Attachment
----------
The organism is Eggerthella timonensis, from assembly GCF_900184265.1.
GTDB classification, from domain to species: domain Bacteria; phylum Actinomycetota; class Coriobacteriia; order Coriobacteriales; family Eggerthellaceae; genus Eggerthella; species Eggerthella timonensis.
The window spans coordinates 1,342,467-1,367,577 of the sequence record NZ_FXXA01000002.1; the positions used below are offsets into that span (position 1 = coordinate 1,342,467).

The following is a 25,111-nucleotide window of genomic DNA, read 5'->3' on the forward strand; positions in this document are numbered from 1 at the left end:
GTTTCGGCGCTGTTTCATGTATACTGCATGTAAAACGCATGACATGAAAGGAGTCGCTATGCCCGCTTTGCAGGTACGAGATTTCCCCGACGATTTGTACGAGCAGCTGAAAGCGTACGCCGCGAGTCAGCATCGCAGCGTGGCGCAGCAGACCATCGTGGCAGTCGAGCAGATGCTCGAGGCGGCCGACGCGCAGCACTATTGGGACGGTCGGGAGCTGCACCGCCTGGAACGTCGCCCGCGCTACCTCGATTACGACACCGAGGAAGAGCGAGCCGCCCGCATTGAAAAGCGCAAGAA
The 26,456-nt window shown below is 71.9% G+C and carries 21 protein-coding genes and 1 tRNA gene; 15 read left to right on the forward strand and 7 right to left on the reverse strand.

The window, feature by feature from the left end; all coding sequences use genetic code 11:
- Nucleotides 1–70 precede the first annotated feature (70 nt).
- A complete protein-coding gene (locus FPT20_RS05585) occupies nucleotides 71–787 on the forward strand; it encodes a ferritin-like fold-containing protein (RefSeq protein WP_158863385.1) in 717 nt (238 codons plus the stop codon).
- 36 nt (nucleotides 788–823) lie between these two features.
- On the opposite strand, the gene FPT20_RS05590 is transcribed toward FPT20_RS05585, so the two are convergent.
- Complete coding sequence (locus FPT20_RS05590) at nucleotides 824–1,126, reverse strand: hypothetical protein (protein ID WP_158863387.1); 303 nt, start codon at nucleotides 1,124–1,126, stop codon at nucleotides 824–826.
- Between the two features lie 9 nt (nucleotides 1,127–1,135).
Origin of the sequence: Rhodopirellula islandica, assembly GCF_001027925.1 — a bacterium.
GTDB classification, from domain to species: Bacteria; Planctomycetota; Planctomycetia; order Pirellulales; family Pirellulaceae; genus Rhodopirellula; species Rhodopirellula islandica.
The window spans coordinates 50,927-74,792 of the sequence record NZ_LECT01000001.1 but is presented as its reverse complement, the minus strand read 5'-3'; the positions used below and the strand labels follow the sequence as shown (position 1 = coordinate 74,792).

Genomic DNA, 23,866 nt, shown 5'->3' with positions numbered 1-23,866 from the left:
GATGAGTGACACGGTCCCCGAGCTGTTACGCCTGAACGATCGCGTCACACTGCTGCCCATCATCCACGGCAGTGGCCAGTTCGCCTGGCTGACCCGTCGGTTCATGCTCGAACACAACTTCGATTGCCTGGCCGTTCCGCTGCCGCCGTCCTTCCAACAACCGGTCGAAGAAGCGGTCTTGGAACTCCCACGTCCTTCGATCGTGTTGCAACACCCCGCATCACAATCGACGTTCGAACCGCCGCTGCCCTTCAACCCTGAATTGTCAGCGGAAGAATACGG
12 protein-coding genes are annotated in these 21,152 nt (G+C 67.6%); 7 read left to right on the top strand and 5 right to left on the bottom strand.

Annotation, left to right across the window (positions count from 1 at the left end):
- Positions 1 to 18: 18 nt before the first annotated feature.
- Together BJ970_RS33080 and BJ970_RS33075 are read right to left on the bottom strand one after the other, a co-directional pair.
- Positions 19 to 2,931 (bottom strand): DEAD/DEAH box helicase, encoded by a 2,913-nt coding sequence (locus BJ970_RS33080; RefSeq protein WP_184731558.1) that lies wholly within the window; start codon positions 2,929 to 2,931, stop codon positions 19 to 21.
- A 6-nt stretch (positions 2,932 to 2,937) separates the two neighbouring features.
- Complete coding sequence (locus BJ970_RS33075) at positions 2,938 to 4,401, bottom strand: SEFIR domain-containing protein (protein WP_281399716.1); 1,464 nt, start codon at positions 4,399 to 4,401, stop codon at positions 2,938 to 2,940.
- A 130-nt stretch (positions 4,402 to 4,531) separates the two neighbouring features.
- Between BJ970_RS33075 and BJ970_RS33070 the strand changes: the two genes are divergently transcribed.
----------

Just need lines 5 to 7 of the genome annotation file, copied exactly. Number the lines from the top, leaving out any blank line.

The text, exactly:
GTTTCGGCGCTGTTTCATGTATACTGCATGTAAAACGCATGACATGAAAGGAGTCGCTATGCCCGCTTTGCAGGTACGAGATTTCCCCGACGATTTGTACGAGCAGCTGAAAGCGTACGCCGCGAGTCAGCATCGCAGCGTGGCGCAGCAGACCATCGTGGCAGTCGAGCAGATGCTCGAGGCGGCCGACGCGCAGCACTATTGGGACGGTCGGGAGCTGCACCGCCTGGAACGTCGCCCGCGCTACCTCGATTACGACACCGAGGAAGAGCGAGCCGCCCGCATTGAAAAGCGCAAGAA
The 26,456-nt window shown below is 71.9% G+C and carries 21 protein-coding genes and 1 tRNA gene; 15 read left to right on the forward strand and 7 right to left on the reverse strand.

The window, feature by feature from the left end; all coding sequences use genetic code 11: